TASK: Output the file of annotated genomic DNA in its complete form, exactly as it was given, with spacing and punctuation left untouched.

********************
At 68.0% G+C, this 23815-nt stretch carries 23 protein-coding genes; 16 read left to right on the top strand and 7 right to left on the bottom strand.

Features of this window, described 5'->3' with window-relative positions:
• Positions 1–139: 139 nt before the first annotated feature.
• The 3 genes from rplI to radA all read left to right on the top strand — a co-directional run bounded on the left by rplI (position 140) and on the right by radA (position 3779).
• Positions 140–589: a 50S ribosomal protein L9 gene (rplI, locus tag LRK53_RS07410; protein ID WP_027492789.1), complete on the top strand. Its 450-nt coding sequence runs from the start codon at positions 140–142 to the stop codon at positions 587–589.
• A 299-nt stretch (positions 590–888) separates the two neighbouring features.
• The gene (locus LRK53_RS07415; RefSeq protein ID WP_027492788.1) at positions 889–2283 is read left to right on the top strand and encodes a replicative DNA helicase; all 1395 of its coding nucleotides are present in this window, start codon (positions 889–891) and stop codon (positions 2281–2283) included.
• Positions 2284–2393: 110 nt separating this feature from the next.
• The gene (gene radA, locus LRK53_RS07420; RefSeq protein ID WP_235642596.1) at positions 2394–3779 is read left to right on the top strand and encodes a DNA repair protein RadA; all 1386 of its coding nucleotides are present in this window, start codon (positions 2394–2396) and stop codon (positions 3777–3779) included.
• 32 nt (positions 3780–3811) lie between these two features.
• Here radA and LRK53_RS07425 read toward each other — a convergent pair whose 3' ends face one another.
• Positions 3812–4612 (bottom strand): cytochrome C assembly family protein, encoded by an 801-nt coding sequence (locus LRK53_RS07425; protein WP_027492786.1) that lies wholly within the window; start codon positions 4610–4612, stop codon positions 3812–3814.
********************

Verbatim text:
At 68.0% G+C, this 23815-nt stretch carries 23 protein-coding genes; 16 read left to right on the top strand and 7 right to left on the bottom strand.

Features of this window, described 5'->3' with window-relative positions:
• Positions 1–139: 139 nt before the first annotated feature.
• The 3 genes from rplI to radA all read left to right on the top strand — a co-directional run bounded on the left by rplI (position 140) and on the right by radA (position 3779).
• Positions 140–589: a 50S ribosomal protein L9 gene (rplI, locus tag LRK53_RS07410; protein ID WP_027492789.1), complete on the top strand. Its 450-nt coding sequence runs from the start codon at positions 140–142 to the stop codon at positions 587–589.
• A 299-nt stretch (positions 590–888) separates the two neighbouring features.
• The gene (locus LRK53_RS07415; RefSeq protein ID WP_027492788.1) at positions 889–2283 is read left to right on the top strand and encodes a replicative DNA helicase; all 1395 of its coding nucleotides are present in this window, start codon (positions 889–891) and stop codon (positions 2281–2283) included.
• Positions 2284–2393: 110 nt separating this feature from the next.
• The gene (gene radA, locus LRK53_RS07420; RefSeq protein ID WP_235642596.1) at positions 2394–3779 is read left to right on the top strand and encodes a DNA repair protein RadA; all 1386 of its coding nucleotides are present in this window, start codon (positions 2394–2396) and stop codon (positions 3777–3779) included.
• 32 nt (positions 3780–3811) lie between these two features.
• Here radA and LRK53_RS07425 read toward each other — a convergent pair whose 3' ends face one another.
• Positions 3812–4612 (bottom strand): cytochrome C assembly family protein, encoded by an 801-nt coding sequence (locus LRK53_RS07425; protein WP_027492786.1) that lies wholly within the window; start codon positions 4610–4612, stop codon positions 3812–3814.